Telling Sketches of Strangers
As the A train gently rocked her, Carrie Progen would sit with a small pad in her lap and sketch hurried portraits of the commuters sitting and standing around her in silence. These fleeting moments were among life's truest, she told her boyfriend, Erik P. Sharkey, "the moments when New Yorkers were thinking the most."
In all, she filled four notebooks with sketches that seemed to reveal the thoughts of strangers. But they also reflected a young artist's passion for her adopted city, Mr. Sharkey said. "The one thing, if you could, is to say how much she loved New York."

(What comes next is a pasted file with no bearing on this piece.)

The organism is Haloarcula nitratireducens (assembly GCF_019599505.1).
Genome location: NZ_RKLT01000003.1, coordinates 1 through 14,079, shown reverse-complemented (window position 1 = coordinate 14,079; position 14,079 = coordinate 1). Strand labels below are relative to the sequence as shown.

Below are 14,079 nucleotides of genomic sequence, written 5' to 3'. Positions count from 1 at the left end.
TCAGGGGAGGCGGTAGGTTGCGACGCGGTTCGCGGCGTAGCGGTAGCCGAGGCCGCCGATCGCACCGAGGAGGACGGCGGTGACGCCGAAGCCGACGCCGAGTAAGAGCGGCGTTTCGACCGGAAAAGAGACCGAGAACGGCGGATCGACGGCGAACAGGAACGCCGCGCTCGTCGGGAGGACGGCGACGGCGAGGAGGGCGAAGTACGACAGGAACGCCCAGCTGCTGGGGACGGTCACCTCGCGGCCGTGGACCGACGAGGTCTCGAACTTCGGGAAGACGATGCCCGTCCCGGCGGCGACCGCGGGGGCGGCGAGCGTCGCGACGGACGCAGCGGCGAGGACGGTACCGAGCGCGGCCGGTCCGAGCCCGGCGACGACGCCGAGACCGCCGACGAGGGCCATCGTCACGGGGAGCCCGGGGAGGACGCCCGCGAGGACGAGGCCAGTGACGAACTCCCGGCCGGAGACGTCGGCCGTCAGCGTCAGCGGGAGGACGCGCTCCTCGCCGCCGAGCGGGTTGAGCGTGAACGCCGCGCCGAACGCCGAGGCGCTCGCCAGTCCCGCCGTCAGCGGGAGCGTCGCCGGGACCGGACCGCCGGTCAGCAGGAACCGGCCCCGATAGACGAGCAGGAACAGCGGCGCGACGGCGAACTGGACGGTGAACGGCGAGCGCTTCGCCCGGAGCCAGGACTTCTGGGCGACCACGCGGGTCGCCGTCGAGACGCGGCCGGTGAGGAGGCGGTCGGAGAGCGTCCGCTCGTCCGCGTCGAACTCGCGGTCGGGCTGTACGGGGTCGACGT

Ms. Progen, 25, came from Ashburnham, Mass., where she celebrated her high school graduation by getting a Celtic-style tattoo. "The correct terminology for Carrie is free- spirited," recalled her mother, Kathleen.
Ms. Progen, who lived with Mr. Sharkey in Fort Greene, Brooklyn, was an administrative assistant at the Aon Corporation. But her passion was her art, including illustrations she had just completed for a children's book about "two parents trying to find their little girl who's hiding from them," he said.
An exhibit of her artwork ‹ including her subway sketches ‹ is to be held at 8 p.m. on Nov. 17 in Manhattan at Anderson's Martial Arts Academy, 35 West 31st Street.
Profile published in THE NEW YORK TIMES on October 24, 2001.